She was badly damaged in a collision in poor visibility with 18,000 ton Hamburg America Line ship President Lincoln in January 1911 and escorted to Dover by the liner. Following repair she was sold to W. Morphy and Son of Hull and changed hands again before the First World War when sold to Greek interests and renamed Elefsis. She was lost on passage between Corsica and Elba on Christmas Day 1920 by which time she was named Photios.
|Montebello||1890||1,735||Built by Richardson, Duck and Company, at Stockton-on-Tees for the Kristiansand and Oslo service.|
She became surplus to requirements in 1910 and sold to Spain's Compania Valenciana and renamed Barcelo, operating between Spanish ports and the Canary Islands.
|Spero||1896||1,132||Built by Archibald MacMillan & Co at Dumbarton.|
She was utilised on various services mainly on the emigrant traffic and made numerous calls to Stettin.
|Zero||1896||1,143||Near sister of Spero although built at Earle's in Hull.|
She served with Spero in the emigrant trade until switched to Copenhagen route before the First World War.
|Salmo||1897||1,721||Built by Caledon Shipbuilding & Engineering Company in Dundee at a time when Earle's were experiencing considerable difficulties.|
One of seven vessels built by that yard at the time for the Line of which only Salmo was for passenger service.
|Una||1899||1,406||Built by John Scott & Co at Kinghorn for Hull shipowner Bailey & Leetham, who had been taken over by Thomas Wilson in 1903.|
Under Wilson ownership she traded mainly from Hull or Newcastle upon Tyne to Copenhagen in a joint service with DFDS.
|Calypso||1904||2,876||Built by Earle's Shipbuilding and was largest North Sea passenger vessel of her day. She was the first two-funnelled vessel in the owner’s short sea fleet.|
She entered the Hull–Gothenburg service.
|Oslo||1906||2,296||Built by Earle's Shipbuilding and notable for her name as the Norwegian capital only adopted that name in 1927.|
Entered service to Oslo transferring to the Bergen/Trondheim route in 1910 and continued to trade the Norwegian routes during the First World War. Having survived one attack in October 1915 outrunning her assailant, she was lost to a torpedo attack by U-87 off Shetland on 21 August 1917.
|Aaro||1909||2,603||Built by Earle's and was the first of the regular Humber ferries to have a W/T aerial fitted between her two very tall masts.|
Entered Oslo service but switched to the Bergen/Trondheim route in 1911. In January of that year the vessel collided with the Norwegian registered Richard (1,082 grt), whilst entering the Humber Estuary, sinking the vessel, but all on board were rescued by the Aaro which continued relatively undamaged into Hull.
|Eskimo||1910||3,326||Built by Earle's for the Oslo service and was quite unlike any other vessel built for the line before her. Achieved an average speed of 17.3 knots on trial thus becoming the line's fastest vessel by a considerable margin.|
Requisitioned by the Admiralty in November 1914 she was fitted out as an armed merchant cruiser, but like the Calypso before her, was found to be too small for the Atlantic in all weathers and was returned to her owners in July 1915 and resumed her North Sea services.
|Bayardo||1911||3,570||Built by Earle's for the Gothenburg service. Very similar to the Eskimo (1910) in general design but was slightly larger with only one funnel. Her slightly larger size afforded her the title 'The Queen of the Fleet'.|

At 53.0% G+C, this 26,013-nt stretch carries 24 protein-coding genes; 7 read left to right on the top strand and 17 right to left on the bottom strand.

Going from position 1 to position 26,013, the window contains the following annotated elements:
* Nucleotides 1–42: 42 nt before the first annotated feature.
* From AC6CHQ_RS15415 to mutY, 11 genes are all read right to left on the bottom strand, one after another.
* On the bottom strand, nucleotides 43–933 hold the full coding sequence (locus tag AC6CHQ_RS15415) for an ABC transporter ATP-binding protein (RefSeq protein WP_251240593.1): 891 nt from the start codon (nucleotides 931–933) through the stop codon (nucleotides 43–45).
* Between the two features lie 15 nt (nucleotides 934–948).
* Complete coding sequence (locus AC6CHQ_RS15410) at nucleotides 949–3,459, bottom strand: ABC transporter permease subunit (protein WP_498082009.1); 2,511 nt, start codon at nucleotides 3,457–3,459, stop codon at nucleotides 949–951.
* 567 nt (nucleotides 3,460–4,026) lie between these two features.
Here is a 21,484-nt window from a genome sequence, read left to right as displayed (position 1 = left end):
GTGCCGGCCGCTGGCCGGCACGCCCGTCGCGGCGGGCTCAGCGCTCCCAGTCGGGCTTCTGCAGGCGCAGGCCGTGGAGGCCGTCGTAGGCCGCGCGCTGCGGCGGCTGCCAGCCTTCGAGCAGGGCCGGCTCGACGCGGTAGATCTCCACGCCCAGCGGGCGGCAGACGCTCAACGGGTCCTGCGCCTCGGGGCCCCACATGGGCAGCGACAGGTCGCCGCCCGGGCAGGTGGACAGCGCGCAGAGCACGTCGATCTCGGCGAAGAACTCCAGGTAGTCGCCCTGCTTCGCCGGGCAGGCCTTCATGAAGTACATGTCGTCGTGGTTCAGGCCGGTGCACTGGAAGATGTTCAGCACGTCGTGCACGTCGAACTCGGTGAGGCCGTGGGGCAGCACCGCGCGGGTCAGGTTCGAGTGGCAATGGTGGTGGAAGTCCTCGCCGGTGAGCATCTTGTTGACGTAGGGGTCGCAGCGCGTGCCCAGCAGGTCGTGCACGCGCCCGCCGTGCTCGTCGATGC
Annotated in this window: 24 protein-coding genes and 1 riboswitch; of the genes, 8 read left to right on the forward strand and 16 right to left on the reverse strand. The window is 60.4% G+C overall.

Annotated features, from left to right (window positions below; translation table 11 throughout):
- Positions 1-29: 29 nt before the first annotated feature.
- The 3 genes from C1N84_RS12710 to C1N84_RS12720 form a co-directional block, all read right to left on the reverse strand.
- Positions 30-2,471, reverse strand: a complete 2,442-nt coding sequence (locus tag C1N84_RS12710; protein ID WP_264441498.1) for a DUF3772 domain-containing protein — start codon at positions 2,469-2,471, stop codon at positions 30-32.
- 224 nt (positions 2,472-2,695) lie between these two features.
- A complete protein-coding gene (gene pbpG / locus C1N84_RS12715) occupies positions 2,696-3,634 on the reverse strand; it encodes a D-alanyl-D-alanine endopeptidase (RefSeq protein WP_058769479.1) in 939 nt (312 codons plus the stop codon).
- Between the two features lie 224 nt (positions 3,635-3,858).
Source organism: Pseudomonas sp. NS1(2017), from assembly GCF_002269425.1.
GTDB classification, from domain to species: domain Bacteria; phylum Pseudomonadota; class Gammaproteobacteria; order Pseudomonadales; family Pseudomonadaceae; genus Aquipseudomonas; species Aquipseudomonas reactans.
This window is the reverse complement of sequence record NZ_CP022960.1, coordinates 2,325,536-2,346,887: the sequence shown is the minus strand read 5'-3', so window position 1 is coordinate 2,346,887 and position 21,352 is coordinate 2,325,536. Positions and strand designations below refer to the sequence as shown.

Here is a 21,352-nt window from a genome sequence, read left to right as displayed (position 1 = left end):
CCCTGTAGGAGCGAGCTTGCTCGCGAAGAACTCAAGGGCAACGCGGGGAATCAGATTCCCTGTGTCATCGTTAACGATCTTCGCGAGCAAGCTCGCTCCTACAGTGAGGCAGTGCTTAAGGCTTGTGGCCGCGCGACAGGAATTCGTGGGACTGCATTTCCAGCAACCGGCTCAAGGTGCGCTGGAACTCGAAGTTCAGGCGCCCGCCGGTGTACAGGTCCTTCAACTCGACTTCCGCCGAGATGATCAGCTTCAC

Her reign was sadly cut short after only seven months when she grounded whilst creeping up a fog-shrouded Humber Estuary in January 1912. The strength of the tide pushed her partially onto a bank and as the tide fell she broke her back and became a total loss. All on board were rescued, and much of the cargo and expensive fittings were salved. The hulk quickly began to break up and sink in the mud and she was finally blown up being a hazard to navigation.
|Rollo||1899||3,658||Acquired in 1920 to replace war losses. Built by Barclay Curle in Glasgow as the Fantee for the Elder Dempster Lines managed African Steamship Company's West African trade.|
Sold in 1915 to Ellerman & Papayanni and renamed Italian before being transferred to Ellerman's Wilson Line and renamed Rollo in 1920.
|Orlando||1904||4,233||The second vessel acquired in 1920 to replace war losses. Built in Aberdeen by Hall Russell & Company for the Harrison / John T. Rennie service from the U.K. to Natal.|
Employed initially in the Hull–Danzig service before transferring to the London / Hull – Gothenburg / Oslo routes. In the winter of 1927/8 she performed a round voyage for Ellerman & Bucknall to South Africa.
|Calypso||1897||3,817||The third vessel acquired in 1920 to replace war losses. Built by Sir Raylton Dixon in Middlesbrough and entered service as the Bruxellesville between Antwerp and the Congo for the Woermann controlled Soc. Maritime du Congo.|
In 1901 she was transferred to full Woermann ownership, renamed Alexandra Woermann and entered the Hamburg to German West Africa trade.
|Spero||1922||1,589||Built by the Dundee Shipbuilding Company at a time when shipbuilding capacity was fully stretched.|
The vessel was initially used on the Oslo service but entered the long established joint service with DFDS for which she had been built between Hull and Copenhagen alternating with their Hroar during 1923.
|Bravo||1947||1,798||Built by Henry Robb of Leith.|
|Borodino||1950||3,206||Built by Ailsa Shipbuilding Company of Troon she was the last conventional passenger/cargo vessel in the Wilson fleet. Entered service from Hull to Copenhagen and Aarhus in the joint service with DFDS and switched in 1965 to the similar service out of London.|
Mini cruises on the round voyage became very popular but the increasing competition from the faster North Sea ferries gradually reduced her passenger carryings resulting in her being withdrawn at the end of 1966 and eventually sold for scrapping in Bruges in mid-1967 when no buyer for further trading could be found.
|Spero||1966||6,916||Built by Cammell Laird at Birkenhead for the Hull–Gothenburg service but spent part of 1966 also serving London.|
A fine traditional looking car ferry which relatively quickly became dated by the new drive through vessels being introduced by competitors.